We're going thru a LOT of that now. Things are changing faster and faster. Ideas are morphing and transforming and fizzling and sizzling all over every day. What do we do with all that? 
The more we cling to something that is wrong (inaccurate, unhelpful, disrespectful) the less good it does us or anyone else. Why do we do it?
Sometimes, we don't know what we don't know. 
It's like a moment in time, on a sl…

Redirect to the Center

How have you been lately?
Disrupted, interrupted, upset? It's a journey through more surprises than any of us figured on. Predictable perhaps, planned for, umm, no.
We deal with one crisis after another, day after day. As a dear friend of mine once said (and I paraphrase) "you can have a problem and your upset, or you can have your problem and no upset. Either way you have to deal with it. Why not deal with one problem instead of two?"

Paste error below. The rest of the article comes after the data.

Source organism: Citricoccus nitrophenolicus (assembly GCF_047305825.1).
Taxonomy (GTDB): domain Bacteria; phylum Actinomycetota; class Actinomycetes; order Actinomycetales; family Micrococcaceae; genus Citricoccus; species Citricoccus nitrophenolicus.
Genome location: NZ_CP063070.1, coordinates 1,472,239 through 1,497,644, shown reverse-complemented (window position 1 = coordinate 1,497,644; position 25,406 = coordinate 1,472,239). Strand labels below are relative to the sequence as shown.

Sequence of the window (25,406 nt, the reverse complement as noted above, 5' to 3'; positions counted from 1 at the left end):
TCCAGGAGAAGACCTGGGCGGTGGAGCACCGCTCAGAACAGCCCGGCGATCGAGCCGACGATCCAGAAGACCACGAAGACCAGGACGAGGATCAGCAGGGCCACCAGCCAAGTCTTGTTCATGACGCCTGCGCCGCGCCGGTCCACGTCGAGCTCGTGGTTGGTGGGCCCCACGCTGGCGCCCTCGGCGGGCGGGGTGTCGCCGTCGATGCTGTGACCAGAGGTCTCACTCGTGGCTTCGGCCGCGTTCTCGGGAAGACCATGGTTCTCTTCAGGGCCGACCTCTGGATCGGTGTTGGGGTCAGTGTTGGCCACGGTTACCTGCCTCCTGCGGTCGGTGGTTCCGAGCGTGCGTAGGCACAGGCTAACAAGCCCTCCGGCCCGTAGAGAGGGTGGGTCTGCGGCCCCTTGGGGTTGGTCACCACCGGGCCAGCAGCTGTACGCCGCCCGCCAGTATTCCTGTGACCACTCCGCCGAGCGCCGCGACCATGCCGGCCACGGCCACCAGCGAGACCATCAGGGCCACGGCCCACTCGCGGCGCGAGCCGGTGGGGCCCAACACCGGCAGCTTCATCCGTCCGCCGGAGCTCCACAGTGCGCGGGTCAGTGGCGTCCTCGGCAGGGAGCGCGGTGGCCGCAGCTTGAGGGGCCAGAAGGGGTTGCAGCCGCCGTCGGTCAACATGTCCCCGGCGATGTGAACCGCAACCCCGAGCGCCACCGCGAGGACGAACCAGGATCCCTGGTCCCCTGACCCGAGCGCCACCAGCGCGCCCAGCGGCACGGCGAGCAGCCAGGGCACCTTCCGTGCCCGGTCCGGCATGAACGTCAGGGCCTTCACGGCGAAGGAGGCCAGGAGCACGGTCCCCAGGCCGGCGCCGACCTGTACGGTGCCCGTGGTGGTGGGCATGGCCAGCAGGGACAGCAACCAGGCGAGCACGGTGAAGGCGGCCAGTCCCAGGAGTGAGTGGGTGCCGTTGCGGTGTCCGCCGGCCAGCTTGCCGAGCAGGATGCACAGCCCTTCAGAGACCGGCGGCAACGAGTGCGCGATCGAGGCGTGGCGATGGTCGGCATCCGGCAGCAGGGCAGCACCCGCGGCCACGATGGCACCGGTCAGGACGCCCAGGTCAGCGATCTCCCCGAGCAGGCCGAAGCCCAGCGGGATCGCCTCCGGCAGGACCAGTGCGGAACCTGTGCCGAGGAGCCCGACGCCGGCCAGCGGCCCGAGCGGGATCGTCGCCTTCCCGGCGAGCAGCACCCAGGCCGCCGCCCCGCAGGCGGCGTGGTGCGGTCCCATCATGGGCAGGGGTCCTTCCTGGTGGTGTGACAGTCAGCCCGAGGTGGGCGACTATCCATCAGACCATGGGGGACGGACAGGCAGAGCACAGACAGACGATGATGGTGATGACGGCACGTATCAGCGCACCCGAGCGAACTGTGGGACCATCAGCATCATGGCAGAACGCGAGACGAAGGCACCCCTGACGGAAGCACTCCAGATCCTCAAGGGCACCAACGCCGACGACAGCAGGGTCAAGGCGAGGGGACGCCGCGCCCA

Things will throw us off-center. There's no benefit to getting upset about being upset. Instead, redirect back to the center.
Breathe.
-- doug smith

Common Ground

This is a guest entry from my good friend and fraternity brother, David Spiegel. Dave runs, co-runs, and helps keep going some great businesses. He also is a kind soul with a dry sense of humor. Here's Dave:Common GroundThere can be no doubt that we are living in highly polarized times. Passions, feelings, and tempers can be inflamed in an instant. This diversity is increasing on a daily basis.Still, I believe when we act as mature rational individuals, we can and will be able to find common ground. Take the relationship between my good friend and fraternity brother Doug and myself.One of us is true blue.The other one's blood runs as red as the stripes on the flag.We never argue about it. In fact, I can't ever remember it ever being an issue. Of course when we meet at our frat's yearly get together and one of us is wearing a red hat the other one naturally tends to bristle a bit. Still, we respect each other and value each other's opinion, no matter how misguided.Y…